School & District Management

Who Is ‘Asian’? Cultural Differences Defy Simple Categories

By Robert C. Johnston — March 15, 2000 4 min read

In 1998-99, Asian-Americans accounted for just 8 percent of California’s K-12 enrollment, yet represented 40 percent of the student body at one of the state’s most highly regarded institutions of higher education, the University of California, Berkeley.

Such success stories among this small but growing minority of the U.S. population abound. “It is more advantageous to be Asian than to be wealthy, to have nondivorced parents, or to have a mother who is able to stay home full time,” writes Laurence Steinberg, a researcher at Temple University in Philadelphia, in his 1996 book Beyond the Classroom.

Not every Asian group performs equally well, however. The stunning numbers can overstate the success of low-performing and high-poverty subgroups, such as Cambodians and Laotians, that get lumped into the broad category of Asian-American.

Experts see an important lesson there: The simplifications used in creating such categories can mask more complex issues and confound attempts to recognize and respond to different educational needs.

In the same vein, above-average performance by other ethnic subgroups, such as Caribbean blacks, can be missed.

The way to avoid such generalizations, many policymakers and educators say, is to recognize the complexities and make better data available to educators.

The more detailed the information, the more useful it is, said Michael Casserly, the executive director of the Council of the Great City Schools, an organization of urban districts based in Washington. “Disaggregating performance data by race is extremely helpful for most school districts,” he said.

The Seattle school district, for example, breaks out its annual test scores into 18 categories, thus allowing officials to track and address the educational needs of specific groups.

Such detailed reporting reveals, for example, that students of Japanese and Korean descent tend to outperform their Asian peers from China, the Philippines, and Southeast Asian countries such as Vietnam.

“It’s important for educators, but also for the community, to know these things,” said Lynn Steinberg, a spokeswoman for the 47,000-student district.

San Francisco uses nine ethnic groups in most of its reporting, including four for students of Asian ancestry. “If there are different achievement gaps, we want to know about it,” said Frank Chong, the vice president of the San Francisco board of education. “The Asian-American community is not monolithic.”

When data are separated in detail, interesting differences can show up. Not only can those differences help educators tailor school needs and resources, but they also can help alter stereotypes and dangerous overgeneralizations.

Diversity Within Groups

For example, all Hispanics are not heading in the same direction when it comes to college readiness. Nationwide, college-bound students of Puerto Rican descent increased their average SAT verbal scores 18 points, to 455 on an 800-point scale, between 1989 and 1999, while the same average score for Mexican-Americans fell by 9 points, to 453, according to trend data published by the College Board.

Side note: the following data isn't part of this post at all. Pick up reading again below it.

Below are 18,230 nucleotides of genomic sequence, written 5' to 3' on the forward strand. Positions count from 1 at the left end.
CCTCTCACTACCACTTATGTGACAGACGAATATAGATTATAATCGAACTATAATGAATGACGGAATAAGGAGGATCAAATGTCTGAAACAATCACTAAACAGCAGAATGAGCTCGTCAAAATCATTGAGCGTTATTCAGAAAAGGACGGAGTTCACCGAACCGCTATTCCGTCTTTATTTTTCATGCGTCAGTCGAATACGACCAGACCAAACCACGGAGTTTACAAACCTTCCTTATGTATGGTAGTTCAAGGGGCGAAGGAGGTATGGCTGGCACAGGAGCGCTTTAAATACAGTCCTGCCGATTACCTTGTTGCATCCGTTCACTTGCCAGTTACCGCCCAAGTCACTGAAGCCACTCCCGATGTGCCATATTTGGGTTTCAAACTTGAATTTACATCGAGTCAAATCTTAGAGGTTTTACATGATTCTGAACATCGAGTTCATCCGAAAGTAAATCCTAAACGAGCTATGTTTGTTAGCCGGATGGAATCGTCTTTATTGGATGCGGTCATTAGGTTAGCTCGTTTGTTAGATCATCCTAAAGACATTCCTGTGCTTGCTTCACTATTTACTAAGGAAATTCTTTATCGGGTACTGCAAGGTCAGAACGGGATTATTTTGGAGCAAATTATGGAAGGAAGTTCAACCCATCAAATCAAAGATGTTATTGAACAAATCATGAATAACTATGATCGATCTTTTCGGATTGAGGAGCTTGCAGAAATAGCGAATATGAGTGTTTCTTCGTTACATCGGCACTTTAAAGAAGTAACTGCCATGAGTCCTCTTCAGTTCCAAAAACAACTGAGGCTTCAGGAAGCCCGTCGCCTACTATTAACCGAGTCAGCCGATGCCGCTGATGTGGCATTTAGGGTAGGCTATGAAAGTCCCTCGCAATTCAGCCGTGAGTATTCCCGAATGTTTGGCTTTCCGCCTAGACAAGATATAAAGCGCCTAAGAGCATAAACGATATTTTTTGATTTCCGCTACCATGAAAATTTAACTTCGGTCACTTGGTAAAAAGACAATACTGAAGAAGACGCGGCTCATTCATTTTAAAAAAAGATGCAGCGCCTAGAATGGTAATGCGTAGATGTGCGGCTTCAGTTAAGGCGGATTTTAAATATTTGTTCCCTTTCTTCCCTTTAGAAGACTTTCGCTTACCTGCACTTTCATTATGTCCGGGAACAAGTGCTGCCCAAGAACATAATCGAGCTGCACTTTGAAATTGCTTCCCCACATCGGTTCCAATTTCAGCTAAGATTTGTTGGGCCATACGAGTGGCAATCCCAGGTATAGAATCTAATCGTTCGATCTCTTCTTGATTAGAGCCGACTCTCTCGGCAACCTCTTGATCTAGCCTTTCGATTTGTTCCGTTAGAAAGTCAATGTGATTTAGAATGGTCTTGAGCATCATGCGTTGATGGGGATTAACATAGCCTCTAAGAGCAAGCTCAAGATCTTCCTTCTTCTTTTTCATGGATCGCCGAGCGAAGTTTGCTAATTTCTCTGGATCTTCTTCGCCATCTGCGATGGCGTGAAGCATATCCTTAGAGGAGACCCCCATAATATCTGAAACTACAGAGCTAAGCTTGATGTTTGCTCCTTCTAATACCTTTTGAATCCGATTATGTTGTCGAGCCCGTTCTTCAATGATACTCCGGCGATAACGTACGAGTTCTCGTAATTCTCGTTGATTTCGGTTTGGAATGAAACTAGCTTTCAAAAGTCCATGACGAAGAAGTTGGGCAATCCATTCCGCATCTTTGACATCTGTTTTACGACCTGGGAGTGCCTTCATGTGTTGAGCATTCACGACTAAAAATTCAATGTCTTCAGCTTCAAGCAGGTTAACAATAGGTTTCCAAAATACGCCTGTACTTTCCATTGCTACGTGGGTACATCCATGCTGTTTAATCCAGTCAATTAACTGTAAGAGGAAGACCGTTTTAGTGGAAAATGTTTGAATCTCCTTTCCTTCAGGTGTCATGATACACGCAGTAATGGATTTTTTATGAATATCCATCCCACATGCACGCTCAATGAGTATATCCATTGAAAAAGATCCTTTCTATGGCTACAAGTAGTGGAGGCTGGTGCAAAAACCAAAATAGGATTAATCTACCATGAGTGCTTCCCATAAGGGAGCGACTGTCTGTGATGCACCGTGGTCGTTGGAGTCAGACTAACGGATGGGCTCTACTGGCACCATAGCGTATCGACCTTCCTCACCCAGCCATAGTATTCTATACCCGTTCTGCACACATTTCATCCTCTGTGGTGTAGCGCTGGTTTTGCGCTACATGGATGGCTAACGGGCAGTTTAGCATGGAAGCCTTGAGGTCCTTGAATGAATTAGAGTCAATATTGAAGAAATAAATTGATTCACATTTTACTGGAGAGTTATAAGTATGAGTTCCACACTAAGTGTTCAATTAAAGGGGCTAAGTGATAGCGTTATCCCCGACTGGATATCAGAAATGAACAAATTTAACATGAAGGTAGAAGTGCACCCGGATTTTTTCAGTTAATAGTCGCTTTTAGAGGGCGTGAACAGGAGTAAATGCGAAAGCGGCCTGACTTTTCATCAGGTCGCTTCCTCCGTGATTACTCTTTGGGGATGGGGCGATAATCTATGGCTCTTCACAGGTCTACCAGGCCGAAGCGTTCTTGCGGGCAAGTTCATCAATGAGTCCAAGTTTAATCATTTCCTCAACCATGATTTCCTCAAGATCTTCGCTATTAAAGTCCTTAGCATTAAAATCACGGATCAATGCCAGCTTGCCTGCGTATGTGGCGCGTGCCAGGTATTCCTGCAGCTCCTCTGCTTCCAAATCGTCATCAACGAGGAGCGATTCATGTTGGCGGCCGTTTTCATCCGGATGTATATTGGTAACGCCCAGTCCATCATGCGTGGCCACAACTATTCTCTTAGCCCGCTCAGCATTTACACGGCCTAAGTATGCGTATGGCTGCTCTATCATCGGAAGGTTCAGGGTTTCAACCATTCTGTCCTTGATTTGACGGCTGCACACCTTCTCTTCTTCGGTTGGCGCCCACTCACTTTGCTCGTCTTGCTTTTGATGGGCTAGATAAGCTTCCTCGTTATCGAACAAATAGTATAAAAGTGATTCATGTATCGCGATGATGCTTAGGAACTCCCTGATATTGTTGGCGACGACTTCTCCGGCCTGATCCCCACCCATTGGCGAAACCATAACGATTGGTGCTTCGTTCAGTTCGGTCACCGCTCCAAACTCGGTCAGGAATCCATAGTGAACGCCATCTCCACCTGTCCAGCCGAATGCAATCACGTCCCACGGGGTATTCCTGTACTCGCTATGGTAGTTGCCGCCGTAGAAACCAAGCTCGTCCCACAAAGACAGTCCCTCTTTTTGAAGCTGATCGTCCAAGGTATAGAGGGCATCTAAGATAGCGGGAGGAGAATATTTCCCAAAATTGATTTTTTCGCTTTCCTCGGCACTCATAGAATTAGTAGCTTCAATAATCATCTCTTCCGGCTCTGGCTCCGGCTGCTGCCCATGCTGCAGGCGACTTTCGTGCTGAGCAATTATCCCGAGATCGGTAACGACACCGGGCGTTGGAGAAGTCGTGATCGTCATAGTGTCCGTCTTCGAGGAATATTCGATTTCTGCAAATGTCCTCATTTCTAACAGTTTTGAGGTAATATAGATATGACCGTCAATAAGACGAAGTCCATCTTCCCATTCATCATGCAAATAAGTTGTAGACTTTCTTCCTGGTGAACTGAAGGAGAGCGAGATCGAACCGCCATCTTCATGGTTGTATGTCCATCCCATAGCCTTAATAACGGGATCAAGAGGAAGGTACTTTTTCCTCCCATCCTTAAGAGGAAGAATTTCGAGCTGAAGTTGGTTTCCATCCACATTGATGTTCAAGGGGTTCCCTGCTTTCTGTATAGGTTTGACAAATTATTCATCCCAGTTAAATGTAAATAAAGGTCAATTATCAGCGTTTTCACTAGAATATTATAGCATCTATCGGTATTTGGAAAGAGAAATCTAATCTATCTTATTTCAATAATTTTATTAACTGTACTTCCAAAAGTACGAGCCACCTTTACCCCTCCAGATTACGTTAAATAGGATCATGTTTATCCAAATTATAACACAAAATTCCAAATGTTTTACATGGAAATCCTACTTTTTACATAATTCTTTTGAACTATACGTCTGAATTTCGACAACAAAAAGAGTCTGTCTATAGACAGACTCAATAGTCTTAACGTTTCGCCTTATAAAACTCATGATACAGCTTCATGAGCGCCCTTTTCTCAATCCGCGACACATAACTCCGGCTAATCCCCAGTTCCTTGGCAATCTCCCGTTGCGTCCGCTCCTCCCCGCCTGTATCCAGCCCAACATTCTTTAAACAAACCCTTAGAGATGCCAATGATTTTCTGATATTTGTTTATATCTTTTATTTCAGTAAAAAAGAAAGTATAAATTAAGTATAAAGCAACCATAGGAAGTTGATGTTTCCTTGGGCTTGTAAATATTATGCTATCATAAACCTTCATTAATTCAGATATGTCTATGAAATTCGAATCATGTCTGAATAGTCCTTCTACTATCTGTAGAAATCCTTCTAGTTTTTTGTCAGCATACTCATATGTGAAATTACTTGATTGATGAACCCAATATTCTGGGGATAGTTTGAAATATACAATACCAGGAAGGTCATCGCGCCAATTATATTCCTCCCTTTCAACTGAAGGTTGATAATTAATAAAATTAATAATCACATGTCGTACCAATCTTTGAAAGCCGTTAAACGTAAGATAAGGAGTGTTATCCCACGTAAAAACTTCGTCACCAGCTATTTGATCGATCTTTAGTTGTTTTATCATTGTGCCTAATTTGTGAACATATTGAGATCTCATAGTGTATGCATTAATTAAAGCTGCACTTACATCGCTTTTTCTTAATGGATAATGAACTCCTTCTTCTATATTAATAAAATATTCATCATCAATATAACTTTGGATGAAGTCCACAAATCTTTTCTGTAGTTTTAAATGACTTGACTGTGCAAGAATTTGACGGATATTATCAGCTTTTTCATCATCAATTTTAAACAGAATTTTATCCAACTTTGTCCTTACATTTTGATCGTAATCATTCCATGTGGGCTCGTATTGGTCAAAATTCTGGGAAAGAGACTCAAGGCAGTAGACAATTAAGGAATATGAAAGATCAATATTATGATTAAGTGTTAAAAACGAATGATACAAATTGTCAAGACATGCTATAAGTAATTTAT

Another subgroup whose achievement is hard to track is that of Caribbean-born blacks, who are believed to perform at higher levels than African-Americans who are born in the United States, according to a recent report by the College Board. While there are many references to such trends in education research, specific data are hard to find, however—leaving educators with little to go on in explaining or dealing with the different groups of students.

When large-scale reporting data are available and broken down in detail, some commonly held beliefs come into question.

Ruben G. Rumbaut, a Michigan State University sociology professor and education researcher, was one of three scholars who studied the school performance of 5,262 children of immigrant parents from 77 different nationalities, most of them in the Miami or San Diego areas, from 1992 to 1996.

One of the researchers’ major conclusions was that Cuban-American students from the most recently arrived parents made up the lowest-achieving group of immigrant children in the study—a stark contrast to the conventional wisdom that Cubans outperform their Hispanic peers.

“The discrepancy may be labeled the Cuban-American paradox,” the researchers write in a forthcoming book, Legacies: The Story of the New Second Generation. They attribute the difference in part to a less welcoming attitude toward recent Cuban refugees, combined with their lower socioeconomic standing compared with that of Cubans who arrived in the years immediately following the 1959 revolution there.

Mr. Rumbaut argues that including Cubans with all Hispanics has helped educators miss the problems of newer Cuban families whose needs get overlooked. “This research absolutely underscores the absurdity of lumping scores of national-origin groups from Latin America, the Caribbean, Asia, and elsewhere into ‘made-in-the-U.S.A., one-size-fits-all,’ racialized categories,” he said.

A version of this article appeared in the March 15, 2000 edition of Education Week as Who Is ‘Asian’? Cultural Differences Defy Simple Categories

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